How much does it cost to make one Styrofoam cup?

How much does it cost to make one Styrofoam cup?

Our model estimates the total hidden costs of Styrofoam (for the current production output of 3 million tons) at $7 billion annually. This represents an estimated hidden cost equivalent to 1.2 cents per Styrofoam cup produced.

How much do polystyrene cups hold?

Styrofoam Cups: 8 oz. (237 ml) Styrofoam Cup.

What is a Styrofoam cup made of?

Styrofoam is made out of styrene which is a petroleum-based product. How is styrofoam made? Through polymerization, styrene is refined into polystyrene and then a hydrofluorocarbon agent is added. This combination is then extruded and allowed to expand under pressure until it forms a foam board.

How much Styrofoam is used in packaging?

Californians use 165,000 tons of polystyrene each year for packaging and food service purposes alone; only 0.2% of polystyrene food packaging is recycled. Littered polystyrene food packaging clogs our storm drains and pollutes our beaches, causing Californians to pay millions of dollars in clean-up costs.

Why is polystyrene so cheap?

Styrofoam is ridiculously cheap, much less expensive than alternative to-go cups and containers. Its commercial cost is due to its lightweight composition – Styrofoam is mostly made out tiny pellets of #6 plastic* and air, which makes it very light and easy to ship.

Is Styrofoam or plastic cheaper?

Cost. If price is your main concern, plastic is the less costly option. It is lighter, which makes manufacturing and shipping less expensive. Styrofoam is a little more expensive to purchase, but it does double as a hot and cold drink cup, so it may be more cost-effective in the end, depending on your intended use.

Are polystyrene cups biodegradable?

A polystyrene container or cup easily breaks up into smaller pieces, which can then make their way into the environment and our oceans as litter. They can take over 50 years to decompose and, in the meantime, the small pieces of plastic can be eaten by marine animals.

Why are Styrofoam cups bad?

Toxic Pollutants From Styrofoam Styrofoam contains Styrene with leaches into foods and drinks served in Styrofoam containers causing contamination. When the same container is exposed to sunlight, it creates harmful air pollutants that contaminate landfills and deplete the ozone layer.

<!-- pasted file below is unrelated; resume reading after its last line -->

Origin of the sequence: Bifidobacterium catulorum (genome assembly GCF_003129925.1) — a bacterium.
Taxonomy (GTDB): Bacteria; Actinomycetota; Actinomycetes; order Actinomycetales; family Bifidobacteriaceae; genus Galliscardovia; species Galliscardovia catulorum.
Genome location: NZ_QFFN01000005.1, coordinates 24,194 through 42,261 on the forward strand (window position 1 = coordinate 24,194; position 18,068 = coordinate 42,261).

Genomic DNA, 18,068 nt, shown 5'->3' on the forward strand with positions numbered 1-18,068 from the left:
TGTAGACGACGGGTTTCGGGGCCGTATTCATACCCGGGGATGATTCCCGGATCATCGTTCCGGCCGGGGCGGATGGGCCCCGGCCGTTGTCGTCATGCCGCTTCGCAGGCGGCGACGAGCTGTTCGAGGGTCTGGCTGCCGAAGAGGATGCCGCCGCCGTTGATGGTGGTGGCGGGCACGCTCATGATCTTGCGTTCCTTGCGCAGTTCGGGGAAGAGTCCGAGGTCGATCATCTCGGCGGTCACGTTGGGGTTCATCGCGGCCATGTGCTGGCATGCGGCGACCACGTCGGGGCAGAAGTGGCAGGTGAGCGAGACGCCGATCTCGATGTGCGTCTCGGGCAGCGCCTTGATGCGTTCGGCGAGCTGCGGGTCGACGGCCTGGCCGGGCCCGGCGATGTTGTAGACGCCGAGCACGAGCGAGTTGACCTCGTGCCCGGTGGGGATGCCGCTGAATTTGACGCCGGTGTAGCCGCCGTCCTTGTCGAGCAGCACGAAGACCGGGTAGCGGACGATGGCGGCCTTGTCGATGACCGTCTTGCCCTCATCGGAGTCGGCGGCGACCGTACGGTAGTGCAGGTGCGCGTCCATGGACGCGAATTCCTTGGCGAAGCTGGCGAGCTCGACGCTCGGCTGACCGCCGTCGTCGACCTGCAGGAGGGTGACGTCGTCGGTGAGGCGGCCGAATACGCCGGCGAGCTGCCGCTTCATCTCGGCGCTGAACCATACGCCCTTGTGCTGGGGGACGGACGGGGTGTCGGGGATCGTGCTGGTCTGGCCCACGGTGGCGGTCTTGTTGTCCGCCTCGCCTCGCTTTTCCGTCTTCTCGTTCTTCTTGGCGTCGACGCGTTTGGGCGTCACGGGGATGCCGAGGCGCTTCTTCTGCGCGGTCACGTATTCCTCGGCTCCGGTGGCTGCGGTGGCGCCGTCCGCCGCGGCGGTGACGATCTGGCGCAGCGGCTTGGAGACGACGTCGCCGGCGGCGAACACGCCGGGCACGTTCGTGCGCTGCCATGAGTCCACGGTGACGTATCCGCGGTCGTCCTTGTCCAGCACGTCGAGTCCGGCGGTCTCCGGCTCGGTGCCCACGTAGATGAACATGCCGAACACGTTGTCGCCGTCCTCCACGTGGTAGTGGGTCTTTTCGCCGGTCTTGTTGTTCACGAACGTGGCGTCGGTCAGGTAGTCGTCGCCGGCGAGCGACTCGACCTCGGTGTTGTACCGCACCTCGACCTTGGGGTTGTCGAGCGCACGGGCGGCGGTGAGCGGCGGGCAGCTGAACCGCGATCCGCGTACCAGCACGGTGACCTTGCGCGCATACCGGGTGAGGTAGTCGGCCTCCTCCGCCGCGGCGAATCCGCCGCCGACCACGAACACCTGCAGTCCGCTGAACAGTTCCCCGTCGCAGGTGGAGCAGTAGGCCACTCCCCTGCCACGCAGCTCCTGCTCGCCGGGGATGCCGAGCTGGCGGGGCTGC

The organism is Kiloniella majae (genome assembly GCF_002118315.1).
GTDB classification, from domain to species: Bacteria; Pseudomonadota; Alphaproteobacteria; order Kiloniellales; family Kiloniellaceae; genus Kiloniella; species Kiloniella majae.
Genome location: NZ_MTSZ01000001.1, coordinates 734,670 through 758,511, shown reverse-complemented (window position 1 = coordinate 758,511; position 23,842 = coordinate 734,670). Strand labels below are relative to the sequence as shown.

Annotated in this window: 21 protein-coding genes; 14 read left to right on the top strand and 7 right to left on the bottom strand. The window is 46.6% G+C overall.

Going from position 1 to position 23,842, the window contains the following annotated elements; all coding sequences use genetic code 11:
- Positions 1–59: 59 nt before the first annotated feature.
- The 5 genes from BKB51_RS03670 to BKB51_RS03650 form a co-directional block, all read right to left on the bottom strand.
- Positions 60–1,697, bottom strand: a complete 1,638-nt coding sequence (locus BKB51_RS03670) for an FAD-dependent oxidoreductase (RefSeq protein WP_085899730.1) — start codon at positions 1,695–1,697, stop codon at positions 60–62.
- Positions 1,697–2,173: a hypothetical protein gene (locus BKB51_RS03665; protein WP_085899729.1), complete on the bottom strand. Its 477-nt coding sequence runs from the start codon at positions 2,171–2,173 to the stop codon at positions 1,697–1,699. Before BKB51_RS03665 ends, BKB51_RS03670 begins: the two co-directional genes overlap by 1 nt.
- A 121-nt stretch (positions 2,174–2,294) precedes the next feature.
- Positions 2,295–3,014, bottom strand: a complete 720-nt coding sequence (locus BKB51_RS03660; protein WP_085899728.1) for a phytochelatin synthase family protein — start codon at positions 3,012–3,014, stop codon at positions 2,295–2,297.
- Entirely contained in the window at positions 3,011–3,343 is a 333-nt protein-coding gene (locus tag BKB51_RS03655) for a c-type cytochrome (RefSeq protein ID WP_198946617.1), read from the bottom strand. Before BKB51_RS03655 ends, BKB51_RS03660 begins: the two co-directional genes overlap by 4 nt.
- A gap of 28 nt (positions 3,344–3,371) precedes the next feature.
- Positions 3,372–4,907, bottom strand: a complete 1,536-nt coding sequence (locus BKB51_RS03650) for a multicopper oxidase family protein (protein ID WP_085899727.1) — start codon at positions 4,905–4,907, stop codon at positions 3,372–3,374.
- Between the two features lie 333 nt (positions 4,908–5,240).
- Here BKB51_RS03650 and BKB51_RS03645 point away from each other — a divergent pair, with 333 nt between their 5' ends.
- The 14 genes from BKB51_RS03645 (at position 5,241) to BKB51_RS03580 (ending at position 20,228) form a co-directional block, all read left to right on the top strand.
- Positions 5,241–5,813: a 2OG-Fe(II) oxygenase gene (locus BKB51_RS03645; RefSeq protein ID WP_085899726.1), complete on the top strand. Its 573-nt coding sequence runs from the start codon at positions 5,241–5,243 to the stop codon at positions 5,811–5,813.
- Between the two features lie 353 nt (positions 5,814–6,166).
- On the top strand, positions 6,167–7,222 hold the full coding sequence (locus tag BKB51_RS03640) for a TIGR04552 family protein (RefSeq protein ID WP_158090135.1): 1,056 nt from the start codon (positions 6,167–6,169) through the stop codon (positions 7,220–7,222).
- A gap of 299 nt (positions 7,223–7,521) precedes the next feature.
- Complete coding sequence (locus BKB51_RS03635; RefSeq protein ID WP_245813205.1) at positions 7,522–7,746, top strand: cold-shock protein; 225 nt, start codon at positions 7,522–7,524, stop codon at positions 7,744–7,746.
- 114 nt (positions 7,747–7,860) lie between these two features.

Is Styrofoam cancerous?

In the case of polystyrene, tiny amounts of styrene may remain following manufacture and it’s this substance that may migrate. In 2014, the National Research Council in the US reviewed the evidence and concluded that styrene is “reasonably anticipated to be a human carcinogen”.

Will Styrofoam be banned?

New legislative measures banning the styrofoam products commonly used in restaurants are taking effect in cities, counties, and states across the country; restaurants found in violation of a styrofoam ban face up to $1,000 in fines for failure to comply.

What country banned Styrofoam?

Costa Rica Has Banned Styrofoam, A Major Win for the Environment.

When was styrofoam first used in coffee cups?

Polystyrene was discovered way back in 1839, was manufactured starting in the 1930s, then was first foamed in the 1940s, and first sold as coffee cups in the 1960s. The term polystyrene refers to a polymer (long chain molecule) of the monomer (smaller molecule) styrene. Various gases have been used to blow it up into foam form.

How many tons of styrofoam are produced each year?

Polystyrene foam products, commonly referred to as Styrofoam, are widely used as single-use consumer goods. Three million tons of polystyrene are produced in the United States each year, predominantly used to make packaging materials and food service items such as foam cups, cartons, and other containers.

What’s the difference between styrofoam and polystyrene foam?

But the word styrofoam is widely used in conversation and media when referring to expanded polystyrene foam — which you may use in that disposable cup or as “peanuts” to pack fragile things for shipping. Technical and legal sticklers may prefer the term expanded polystyrene, or EPS.

Is the real cost of styrofoam the sticker price?

The GDA has long-suspected that the true cost of polystyrene (better known as Styrofoam) has a societal cost that is not reflected in its ultra-cheap sticker price. Styrofoam is ridiculously cheap, much less expensive than alternative to-go cups and containers.